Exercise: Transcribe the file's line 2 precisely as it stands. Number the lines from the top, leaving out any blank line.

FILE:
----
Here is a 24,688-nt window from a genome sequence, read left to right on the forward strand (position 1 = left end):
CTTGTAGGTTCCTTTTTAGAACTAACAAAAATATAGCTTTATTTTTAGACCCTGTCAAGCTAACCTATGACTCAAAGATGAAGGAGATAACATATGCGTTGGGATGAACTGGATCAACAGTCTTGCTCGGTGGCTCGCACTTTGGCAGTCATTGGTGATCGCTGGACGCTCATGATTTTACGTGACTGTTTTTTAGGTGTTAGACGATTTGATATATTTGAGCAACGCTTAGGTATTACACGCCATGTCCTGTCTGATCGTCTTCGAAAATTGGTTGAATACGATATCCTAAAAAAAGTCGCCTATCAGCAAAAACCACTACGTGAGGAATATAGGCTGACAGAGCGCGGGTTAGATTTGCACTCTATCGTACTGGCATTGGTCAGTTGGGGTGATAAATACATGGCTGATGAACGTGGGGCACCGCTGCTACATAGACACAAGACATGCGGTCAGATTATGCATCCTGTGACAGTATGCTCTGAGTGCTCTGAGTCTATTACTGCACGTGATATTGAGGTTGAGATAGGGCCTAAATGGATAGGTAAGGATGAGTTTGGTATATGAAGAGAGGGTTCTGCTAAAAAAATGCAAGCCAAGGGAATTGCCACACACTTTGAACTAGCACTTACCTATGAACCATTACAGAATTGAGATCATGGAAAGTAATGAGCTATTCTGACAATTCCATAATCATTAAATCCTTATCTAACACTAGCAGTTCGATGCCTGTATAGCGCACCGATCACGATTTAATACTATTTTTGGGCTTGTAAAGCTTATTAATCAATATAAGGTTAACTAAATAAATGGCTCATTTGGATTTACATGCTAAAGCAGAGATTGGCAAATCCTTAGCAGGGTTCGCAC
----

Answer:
CTTGTAGGTTCCTTTTTAGAACTAACAAAAATATAGCTTTATTTTTAGACCCTGTCAAGCTAACCTATGACTCAAAGATGAAGGAGATAACATATGCGTTGGGATGAACTGGATCAACAGTCTTGCTCGGTGGCTCGCACTTTGGCAGTCATTGGTGATCGCTGGACGCTCATGATTTTACGTGACTGTTTTTTAGGTGTTAGACGATTTGATATATTTGAGCAACGCTTAGGTATTACACGCCATGTCCTGTCTGATCGTCTTCGAAAATTGGTTGAATACGATATCCTAAAAAAAGTCGCCTATCAGCAAAAACCACTACGTGAGGAATATAGGCTGACAGAGCGCGGGTTAGATTTGCACTCTATCGTACTGGCATTGGTCAGTTGGGGTGATAAATACATGGCTGATGAACGTGGGGCACCGCTGCTACATAGACACAAGACATGCGGTCAGATTATGCATCCTGTGACAGTATGCTCTGAGTGCTCTGAGTCTATTACTGCACGTGATATTGAGGTTGAGATAGGGCCTAAATGGATAGGTAAGGATGAGTTTGGTATATGAAGAGAGGGTTCTGCTAAAAAAATGCAAGCCAAGGGAATTGCCACACACTTTGAACTAGCACTTACCTATGAACCATTACAGAATTGAGATCATGGAAAGTAATGAGCTATTCTGACAATTCCATAATCATTAAATCCTTATCTAACACTAGCAGTTCGATGCCTGTATAGCGCACCGATCACGATTTAATACTATTTTTGGGCTTGTAAAGCTTATTAATCAATATAAGGTTAACTAAATAAATGGCTCATTTGGATTTACATGCTAAAGCAGAGATTGGCAAATCCTTAGCAGGGTTCGCAC